Yiewsley “worst hit in London”

yiewsley high stYiewsley Town Centre is the worst hit in London by the recession, according to a report.

The Local Data CompanyMid-Year Report, backed by the British Property Federation (BPF), reveals that while West London is fairing relatively well in the current economy there is at least one rather black spot, with Yiewsley posting the highest retail property vacancy rate in the Capital at 29%. The Uxbridge Gazettereports that the rate in June 2008 was just 3.8%.

Other West London locations are rather healthy by comparison with this, and with the UK national average of 12%, notably Uxbridge, just a few miles from Yiewsley, at 3%.

Fulham has a high number, at 18.2%, but, says Matthew Hopkinson of the Local Data Company, that is a combination of a number of areas, with Dawes Road bringing up the total vacancy rate considerably, and other areas much less hard-hit.

Ealing Broadway’s rate of 12.8% seems high, but in comparison with Brixton (19.4%), Camden (18.6%), Ilford (16.9%), Croydon (15.4%) and Bromley (14.2%), its an island of relative prosperity. Greater London vacancy rates are in any case “well above the UK average” says Hopkinson.

The story is better in Hounslow Town Centre (7.1%), Hammersmith & Shepherds Bush (9%), and Harrow (6.8%), which are all well inside the national average. Wembley and Uxbridge, which both post rates of just 3% are among the lowest in the country.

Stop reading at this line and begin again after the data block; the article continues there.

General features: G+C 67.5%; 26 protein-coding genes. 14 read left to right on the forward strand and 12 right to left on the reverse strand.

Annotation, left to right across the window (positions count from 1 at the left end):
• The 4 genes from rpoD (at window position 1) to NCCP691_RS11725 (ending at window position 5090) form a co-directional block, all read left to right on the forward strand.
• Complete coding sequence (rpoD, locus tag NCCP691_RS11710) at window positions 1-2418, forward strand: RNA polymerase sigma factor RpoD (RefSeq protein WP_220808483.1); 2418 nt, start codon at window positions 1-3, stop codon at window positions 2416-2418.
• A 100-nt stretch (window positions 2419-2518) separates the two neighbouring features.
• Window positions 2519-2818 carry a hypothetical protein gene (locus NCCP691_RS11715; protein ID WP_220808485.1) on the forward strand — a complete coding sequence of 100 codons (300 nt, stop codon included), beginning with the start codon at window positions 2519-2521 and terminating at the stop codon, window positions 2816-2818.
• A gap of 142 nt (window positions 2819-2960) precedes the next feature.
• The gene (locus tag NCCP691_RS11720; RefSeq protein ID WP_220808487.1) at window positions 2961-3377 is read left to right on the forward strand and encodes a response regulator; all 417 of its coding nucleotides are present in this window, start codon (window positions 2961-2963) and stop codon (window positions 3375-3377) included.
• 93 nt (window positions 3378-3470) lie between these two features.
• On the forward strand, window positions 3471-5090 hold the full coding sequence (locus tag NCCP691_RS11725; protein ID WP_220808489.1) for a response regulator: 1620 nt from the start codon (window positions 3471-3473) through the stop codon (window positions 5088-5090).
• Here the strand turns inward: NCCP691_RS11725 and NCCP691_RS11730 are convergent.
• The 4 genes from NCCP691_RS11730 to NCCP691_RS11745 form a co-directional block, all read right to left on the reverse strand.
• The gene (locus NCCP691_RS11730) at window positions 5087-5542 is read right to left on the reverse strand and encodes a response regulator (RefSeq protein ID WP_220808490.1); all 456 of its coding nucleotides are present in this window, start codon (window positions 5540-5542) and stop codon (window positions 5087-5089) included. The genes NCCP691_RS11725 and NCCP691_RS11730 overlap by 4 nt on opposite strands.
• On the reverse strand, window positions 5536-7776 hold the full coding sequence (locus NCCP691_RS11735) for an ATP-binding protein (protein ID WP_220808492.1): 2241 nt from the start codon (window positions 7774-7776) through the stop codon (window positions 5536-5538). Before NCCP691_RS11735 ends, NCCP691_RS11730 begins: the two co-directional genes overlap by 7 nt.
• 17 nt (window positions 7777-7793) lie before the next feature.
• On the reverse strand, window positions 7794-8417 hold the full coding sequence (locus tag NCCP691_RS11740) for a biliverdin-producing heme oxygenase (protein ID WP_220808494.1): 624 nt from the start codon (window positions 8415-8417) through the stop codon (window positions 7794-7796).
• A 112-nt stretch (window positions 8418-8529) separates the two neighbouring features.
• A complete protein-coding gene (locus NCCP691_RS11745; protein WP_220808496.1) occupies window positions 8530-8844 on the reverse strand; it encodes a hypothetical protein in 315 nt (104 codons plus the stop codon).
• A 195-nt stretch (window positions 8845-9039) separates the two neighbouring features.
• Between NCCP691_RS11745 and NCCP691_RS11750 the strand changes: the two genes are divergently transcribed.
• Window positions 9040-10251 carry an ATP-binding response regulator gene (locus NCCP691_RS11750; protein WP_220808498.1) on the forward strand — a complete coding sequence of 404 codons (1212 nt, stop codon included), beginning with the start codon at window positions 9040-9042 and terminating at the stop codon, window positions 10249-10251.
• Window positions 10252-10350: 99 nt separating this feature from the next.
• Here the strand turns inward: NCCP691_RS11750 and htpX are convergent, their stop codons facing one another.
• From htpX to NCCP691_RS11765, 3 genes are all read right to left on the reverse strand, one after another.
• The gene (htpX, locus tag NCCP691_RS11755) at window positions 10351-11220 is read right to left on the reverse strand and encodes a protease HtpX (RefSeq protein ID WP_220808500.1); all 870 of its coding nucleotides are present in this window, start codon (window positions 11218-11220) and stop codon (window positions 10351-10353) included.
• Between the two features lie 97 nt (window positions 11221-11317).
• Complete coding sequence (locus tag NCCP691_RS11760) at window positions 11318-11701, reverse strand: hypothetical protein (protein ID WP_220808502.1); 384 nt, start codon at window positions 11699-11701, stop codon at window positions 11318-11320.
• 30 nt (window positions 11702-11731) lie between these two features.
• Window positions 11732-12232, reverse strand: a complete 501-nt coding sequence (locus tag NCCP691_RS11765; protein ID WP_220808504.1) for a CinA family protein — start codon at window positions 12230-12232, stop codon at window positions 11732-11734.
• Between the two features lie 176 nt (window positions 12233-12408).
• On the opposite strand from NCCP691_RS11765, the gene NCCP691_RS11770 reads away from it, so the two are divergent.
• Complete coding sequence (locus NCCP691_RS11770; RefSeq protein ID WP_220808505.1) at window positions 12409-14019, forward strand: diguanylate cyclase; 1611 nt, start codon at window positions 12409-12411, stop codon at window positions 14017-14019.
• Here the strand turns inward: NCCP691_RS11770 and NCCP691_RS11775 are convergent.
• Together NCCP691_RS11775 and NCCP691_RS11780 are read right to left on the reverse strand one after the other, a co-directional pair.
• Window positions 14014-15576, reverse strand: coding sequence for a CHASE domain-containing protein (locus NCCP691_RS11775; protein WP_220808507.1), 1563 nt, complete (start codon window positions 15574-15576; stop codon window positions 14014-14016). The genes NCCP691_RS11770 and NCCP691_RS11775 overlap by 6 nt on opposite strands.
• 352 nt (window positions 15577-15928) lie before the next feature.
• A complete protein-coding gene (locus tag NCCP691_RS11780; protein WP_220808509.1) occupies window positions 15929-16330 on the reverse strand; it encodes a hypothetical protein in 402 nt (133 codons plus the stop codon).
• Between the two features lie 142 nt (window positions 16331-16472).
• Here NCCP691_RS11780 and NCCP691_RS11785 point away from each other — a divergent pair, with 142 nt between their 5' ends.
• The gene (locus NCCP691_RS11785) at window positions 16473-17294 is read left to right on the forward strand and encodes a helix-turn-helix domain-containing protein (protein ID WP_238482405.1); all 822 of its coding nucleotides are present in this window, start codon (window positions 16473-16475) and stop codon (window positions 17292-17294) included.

The real concern in the report is the rate at which vacancy rates are rising. The number of empty shops across England and Wales has risen from 4.5% to 12% a year ago. Margate is one of the worst hit towns, with vacancies increasing from 5% to 25% while Derby is up from 8% to 22%.

The BPF says that the numbers contain a challenge for smaller town centres – Liz Peace, BPF Chief Executive, says: smaller centres have to reinvent themselves in terms of convenience and we need a rethink on change of use, accessibility and car parking. We need to properly work out what smaller towns are for, as theyve just accumulated problems over the years. Second rate retailers have been found out by the recession, and as they often collect in these places thats one reason why many smaller places have high vacancy rates. The problem is many shops wont come back, because there isnt the demand and the internet caters for many things previously bought on the high street.

West London’s Town Centres will be the subject of one of the sessions at the Place West London Conference on October 13 featuring, among others, Will McKee, Chair of the Outer London Commission. See the full programme.

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